Tuesday, April 21, 2009

Cool digital idea to promote books and libraries - Glogster

Thank you to The Book Chook for this post about Glogster, a site that lets you design your own multi-media "posters."

This would be a great tool for libraries to use, both to create their own neat posters and - more importantly - to enable kids to advertise their own favorite books, book characters, fictional worlds, and so on.

I'm not very visually creative, but here's my first attempt. Be patient, it takes a minute to load.

Monday, April 20, 2009

Elizabeth Strout wins the Pulitzer Fiction Prize

Congrats to Strout for her Pulitzer Prize for Fiction. Oh hurray, I did so enjoy Olive Kitteridge. My short but positive Goodreads review is below:

Olive Kitteridge: A Novel in Stories Olive Kitteridge: A Novel in Stories by Elizabeth Strout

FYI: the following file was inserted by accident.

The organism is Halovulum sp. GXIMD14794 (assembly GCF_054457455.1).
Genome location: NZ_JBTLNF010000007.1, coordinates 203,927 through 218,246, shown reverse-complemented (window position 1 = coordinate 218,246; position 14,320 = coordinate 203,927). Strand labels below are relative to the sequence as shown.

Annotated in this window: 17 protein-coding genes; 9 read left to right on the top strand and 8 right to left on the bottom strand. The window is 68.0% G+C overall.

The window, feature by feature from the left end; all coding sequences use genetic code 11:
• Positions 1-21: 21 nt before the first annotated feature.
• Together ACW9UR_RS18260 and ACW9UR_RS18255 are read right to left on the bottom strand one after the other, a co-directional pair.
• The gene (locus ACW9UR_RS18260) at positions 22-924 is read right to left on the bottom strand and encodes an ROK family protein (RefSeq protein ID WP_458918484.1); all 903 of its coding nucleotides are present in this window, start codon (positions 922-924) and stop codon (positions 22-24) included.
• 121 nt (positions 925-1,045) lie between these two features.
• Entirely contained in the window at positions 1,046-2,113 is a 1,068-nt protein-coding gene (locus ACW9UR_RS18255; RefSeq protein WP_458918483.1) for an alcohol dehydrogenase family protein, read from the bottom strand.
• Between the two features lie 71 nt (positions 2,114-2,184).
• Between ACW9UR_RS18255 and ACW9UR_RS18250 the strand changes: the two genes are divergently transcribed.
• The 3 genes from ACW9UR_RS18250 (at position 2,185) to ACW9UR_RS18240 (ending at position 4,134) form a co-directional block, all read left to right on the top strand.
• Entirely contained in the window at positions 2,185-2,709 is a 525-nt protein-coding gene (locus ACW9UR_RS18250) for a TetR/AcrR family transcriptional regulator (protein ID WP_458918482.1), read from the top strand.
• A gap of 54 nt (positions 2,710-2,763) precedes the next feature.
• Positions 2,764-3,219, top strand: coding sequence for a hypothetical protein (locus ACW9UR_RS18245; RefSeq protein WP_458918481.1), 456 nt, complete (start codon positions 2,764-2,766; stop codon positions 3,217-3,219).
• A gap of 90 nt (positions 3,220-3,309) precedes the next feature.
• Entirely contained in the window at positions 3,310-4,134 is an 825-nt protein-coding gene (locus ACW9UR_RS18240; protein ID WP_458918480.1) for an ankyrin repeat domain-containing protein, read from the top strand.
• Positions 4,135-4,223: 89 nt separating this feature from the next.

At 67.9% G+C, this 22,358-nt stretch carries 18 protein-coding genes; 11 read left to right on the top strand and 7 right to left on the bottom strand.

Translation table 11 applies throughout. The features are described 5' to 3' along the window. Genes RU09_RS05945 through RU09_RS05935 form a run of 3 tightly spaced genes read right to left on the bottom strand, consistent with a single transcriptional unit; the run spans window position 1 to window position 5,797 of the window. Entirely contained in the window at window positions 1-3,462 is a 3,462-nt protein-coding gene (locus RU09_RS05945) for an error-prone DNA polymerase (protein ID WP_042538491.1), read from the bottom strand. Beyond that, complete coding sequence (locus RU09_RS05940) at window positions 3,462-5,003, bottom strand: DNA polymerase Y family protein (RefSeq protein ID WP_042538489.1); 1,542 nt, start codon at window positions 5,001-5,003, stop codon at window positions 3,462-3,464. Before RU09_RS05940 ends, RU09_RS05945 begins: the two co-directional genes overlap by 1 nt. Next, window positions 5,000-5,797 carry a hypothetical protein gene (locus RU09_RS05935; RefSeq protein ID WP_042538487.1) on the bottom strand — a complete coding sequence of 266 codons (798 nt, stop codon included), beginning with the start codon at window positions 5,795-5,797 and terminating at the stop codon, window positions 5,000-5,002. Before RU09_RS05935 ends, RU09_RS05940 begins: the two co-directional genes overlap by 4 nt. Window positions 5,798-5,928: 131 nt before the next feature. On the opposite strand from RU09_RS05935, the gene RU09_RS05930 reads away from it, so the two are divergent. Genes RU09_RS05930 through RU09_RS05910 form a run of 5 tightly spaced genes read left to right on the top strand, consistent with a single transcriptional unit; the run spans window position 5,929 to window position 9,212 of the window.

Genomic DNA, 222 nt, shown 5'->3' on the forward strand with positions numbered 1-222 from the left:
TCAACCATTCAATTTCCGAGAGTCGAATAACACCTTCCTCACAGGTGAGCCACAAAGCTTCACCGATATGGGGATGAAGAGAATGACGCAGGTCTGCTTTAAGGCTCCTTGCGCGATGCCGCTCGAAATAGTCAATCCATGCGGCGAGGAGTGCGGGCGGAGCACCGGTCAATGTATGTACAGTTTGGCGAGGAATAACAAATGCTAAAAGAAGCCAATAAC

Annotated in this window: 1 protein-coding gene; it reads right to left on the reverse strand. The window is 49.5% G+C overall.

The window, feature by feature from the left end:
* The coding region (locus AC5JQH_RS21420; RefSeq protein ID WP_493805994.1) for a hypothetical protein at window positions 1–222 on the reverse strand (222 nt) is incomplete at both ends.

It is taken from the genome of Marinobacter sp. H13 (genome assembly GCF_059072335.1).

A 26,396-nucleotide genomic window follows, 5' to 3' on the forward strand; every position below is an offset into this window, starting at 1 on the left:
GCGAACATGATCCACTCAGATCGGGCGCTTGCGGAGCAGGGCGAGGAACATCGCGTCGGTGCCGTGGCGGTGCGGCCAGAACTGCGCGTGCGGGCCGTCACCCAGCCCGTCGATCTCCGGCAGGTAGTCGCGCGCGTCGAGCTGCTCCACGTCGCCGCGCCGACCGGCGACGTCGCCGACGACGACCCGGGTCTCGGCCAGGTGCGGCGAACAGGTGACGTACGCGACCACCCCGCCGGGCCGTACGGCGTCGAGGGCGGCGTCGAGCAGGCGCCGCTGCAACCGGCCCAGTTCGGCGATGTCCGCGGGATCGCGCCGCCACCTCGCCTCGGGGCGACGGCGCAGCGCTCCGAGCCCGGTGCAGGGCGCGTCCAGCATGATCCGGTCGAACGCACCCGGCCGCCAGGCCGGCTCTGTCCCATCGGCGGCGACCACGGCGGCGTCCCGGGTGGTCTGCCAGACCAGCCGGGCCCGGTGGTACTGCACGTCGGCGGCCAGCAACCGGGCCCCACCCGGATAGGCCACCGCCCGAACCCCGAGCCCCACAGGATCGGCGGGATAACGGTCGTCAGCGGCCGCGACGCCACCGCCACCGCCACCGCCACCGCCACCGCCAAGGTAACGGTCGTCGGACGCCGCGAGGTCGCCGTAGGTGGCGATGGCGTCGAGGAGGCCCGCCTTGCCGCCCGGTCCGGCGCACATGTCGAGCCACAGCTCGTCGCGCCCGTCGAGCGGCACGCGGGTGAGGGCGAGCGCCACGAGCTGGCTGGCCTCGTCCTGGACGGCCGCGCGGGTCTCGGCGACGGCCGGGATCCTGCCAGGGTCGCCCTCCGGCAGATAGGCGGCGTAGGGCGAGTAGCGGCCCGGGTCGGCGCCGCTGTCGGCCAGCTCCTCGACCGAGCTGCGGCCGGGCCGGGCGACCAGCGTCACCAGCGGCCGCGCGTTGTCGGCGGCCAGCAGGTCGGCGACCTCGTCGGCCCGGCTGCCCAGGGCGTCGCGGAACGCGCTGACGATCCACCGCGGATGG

My review

rating: 4 of 5 stars
13 stories linked stories portray a small town in Maine and particularly the strong-willed and often irascible Olive of the title. Olive is the main subject of only a couple of them and appears peripherally in the rest, making at least a small impact in many townspeople's lives by the force of her personality (which is less than sunny and warm, but she is a thinker). This is a fine, fine book - the writing is smooth as silk and the characters are memorable.

View all my reviews.

The other shortlisted books were Plague of Doves by Louise Erdrich and All Souls by Christine Schutt - my Goodreads Reviews below.

All Souls All Souls by Christine Schutt

My review

rating: 3 of 5 stars